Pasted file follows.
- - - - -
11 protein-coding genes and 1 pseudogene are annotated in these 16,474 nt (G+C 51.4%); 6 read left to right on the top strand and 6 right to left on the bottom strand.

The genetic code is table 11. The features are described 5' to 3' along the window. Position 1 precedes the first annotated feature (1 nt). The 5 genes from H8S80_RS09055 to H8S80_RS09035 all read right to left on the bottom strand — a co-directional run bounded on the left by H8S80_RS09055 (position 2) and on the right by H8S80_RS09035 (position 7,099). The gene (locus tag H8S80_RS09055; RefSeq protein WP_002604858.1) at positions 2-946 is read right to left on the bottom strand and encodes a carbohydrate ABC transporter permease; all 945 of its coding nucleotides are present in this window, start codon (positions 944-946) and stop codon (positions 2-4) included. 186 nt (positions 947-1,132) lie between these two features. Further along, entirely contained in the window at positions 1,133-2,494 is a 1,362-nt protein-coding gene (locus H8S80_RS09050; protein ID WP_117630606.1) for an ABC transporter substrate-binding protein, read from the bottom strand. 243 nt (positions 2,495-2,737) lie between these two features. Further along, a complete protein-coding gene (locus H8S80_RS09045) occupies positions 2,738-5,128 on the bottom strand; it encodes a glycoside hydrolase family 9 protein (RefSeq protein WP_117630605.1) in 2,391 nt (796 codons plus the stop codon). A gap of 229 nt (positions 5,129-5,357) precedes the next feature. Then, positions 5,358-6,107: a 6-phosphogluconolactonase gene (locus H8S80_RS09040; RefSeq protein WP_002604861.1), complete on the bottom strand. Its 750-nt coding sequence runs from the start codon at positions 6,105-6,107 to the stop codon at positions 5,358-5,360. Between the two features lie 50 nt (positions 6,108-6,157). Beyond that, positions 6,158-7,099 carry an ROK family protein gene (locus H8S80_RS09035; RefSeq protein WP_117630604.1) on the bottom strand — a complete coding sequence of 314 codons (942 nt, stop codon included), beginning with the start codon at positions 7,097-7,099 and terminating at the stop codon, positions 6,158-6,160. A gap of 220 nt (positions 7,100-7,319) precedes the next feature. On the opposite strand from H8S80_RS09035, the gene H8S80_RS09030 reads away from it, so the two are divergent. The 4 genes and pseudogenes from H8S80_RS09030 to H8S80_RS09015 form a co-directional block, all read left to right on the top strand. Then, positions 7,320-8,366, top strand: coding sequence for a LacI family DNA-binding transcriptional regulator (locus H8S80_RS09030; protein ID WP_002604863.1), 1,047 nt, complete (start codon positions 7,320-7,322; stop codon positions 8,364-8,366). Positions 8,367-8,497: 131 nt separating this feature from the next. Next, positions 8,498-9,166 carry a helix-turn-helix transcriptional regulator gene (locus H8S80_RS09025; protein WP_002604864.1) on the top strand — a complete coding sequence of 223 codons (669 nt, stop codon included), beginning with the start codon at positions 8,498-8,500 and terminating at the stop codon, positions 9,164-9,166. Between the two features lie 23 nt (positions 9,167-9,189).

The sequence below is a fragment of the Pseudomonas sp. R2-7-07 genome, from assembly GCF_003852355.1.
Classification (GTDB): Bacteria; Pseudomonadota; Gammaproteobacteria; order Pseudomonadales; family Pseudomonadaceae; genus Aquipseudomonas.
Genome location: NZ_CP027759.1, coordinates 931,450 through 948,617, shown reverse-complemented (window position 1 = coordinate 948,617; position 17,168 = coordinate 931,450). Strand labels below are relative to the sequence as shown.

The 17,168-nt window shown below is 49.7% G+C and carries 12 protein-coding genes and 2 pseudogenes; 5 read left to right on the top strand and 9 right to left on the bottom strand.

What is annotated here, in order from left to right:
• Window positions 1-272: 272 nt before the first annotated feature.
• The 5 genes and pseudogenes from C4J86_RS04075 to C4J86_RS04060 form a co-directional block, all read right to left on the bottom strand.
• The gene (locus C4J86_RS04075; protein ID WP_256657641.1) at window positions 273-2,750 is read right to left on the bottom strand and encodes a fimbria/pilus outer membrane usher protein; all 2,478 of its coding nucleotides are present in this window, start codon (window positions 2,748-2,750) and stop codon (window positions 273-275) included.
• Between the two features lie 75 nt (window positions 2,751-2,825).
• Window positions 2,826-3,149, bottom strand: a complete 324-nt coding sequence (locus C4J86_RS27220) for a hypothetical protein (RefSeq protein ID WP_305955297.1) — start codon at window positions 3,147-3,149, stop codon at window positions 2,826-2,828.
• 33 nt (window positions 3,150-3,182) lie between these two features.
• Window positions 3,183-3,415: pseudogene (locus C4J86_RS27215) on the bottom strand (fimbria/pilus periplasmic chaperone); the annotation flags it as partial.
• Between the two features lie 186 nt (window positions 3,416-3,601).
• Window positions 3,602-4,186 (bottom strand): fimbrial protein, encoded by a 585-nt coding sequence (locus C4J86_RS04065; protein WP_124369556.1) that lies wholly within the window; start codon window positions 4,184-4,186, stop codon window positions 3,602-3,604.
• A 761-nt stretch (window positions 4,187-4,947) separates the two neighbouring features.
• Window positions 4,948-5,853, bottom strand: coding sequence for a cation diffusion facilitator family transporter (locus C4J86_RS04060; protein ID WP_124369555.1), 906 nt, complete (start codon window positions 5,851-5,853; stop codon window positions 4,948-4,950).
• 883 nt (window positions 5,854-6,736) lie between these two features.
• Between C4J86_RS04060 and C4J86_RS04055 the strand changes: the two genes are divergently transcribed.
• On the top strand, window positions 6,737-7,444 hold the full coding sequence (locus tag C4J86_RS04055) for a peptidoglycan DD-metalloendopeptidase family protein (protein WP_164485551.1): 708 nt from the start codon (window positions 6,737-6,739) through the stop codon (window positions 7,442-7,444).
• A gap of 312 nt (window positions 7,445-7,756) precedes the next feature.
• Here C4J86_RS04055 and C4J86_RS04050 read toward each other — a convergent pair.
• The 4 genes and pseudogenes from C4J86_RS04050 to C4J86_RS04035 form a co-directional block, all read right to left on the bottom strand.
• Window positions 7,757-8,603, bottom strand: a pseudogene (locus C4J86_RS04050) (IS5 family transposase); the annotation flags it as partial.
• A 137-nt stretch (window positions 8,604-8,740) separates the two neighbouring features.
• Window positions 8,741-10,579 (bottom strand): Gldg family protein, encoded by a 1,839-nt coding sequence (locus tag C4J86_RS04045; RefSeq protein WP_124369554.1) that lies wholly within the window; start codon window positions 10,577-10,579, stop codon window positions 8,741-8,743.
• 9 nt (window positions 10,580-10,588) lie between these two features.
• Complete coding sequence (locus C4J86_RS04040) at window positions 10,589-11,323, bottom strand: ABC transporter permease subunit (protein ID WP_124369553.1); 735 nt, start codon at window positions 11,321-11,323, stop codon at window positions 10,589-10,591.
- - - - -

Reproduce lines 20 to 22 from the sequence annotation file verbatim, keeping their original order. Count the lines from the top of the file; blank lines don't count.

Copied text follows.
• Between C4J86_RS04060 and C4J86_RS04055 the strand changes: the two genes are divergently transcribed.
• On the top strand, window positions 6,737-7,444 hold the full coding sequence (locus tag C4J86_RS04055) for a peptidoglycan DD-metalloendopeptidase family protein (protein WP_164485551.1): 708 nt from the start codon (window positions 6,737-6,739) through the stop codon (window positions 7,442-7,444).
• A gap of 312 nt (window positions 7,445-7,756) precedes the next feature.